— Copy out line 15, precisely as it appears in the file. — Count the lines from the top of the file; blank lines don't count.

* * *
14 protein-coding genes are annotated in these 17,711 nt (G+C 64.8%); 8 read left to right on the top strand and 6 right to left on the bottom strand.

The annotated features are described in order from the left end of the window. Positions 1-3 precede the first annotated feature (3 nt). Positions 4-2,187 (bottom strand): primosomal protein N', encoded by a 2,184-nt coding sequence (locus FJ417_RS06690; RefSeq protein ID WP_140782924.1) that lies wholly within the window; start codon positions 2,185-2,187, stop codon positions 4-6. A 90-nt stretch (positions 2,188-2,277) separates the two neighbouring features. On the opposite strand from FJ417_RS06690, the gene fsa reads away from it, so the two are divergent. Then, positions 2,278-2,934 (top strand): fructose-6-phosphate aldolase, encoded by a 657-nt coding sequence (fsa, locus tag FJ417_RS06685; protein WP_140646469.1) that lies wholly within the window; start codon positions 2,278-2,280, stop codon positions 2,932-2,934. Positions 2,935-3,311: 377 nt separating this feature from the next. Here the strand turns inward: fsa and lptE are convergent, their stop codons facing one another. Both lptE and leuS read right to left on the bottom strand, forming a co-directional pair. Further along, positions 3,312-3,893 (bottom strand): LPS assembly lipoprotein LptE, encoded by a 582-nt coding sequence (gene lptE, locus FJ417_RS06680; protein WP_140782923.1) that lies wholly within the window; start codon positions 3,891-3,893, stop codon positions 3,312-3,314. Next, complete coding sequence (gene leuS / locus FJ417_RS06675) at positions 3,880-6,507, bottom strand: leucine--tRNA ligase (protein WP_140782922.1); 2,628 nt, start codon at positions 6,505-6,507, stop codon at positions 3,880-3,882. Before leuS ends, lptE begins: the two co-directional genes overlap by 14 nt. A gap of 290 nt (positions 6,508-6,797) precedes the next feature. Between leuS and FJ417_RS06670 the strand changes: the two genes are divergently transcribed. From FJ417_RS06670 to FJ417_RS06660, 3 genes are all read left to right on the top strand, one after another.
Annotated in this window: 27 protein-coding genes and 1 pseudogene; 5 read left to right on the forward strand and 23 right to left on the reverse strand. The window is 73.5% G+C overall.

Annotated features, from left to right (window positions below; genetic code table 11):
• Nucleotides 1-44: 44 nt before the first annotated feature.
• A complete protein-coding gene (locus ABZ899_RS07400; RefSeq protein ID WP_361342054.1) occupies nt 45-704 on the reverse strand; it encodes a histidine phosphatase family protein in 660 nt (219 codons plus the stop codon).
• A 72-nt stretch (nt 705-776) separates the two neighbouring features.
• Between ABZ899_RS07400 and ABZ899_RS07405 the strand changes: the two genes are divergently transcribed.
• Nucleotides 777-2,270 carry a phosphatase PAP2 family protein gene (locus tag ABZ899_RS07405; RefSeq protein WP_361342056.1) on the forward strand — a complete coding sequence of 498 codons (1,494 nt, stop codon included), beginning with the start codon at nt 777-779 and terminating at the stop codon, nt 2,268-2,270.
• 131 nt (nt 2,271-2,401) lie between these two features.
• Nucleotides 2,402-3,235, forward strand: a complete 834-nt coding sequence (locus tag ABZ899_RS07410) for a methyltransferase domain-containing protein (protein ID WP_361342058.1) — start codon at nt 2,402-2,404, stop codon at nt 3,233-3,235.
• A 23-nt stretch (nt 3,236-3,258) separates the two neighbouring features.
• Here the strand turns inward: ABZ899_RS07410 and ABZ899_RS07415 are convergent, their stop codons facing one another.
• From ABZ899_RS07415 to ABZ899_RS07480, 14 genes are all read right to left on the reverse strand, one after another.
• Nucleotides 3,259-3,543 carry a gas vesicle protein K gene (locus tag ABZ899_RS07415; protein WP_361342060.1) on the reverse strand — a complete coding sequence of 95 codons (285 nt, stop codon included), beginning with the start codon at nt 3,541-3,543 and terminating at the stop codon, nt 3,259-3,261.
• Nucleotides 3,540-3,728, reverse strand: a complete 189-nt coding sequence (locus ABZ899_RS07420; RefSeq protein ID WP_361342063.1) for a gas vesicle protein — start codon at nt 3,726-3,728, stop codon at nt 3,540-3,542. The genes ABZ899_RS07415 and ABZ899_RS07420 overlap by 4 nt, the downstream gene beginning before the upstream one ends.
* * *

• Nucleotides 3,259-3,543 carry a gas vesicle protein K gene (locus tag ABZ899_RS07415; protein WP_361342060.1) on the reverse strand — a complete coding sequence of 95 codons (285 nt, stop codon included), beginning with the start codon at nt 3,541-3,543 and terminating at the stop codon, nt 3,259-3,261.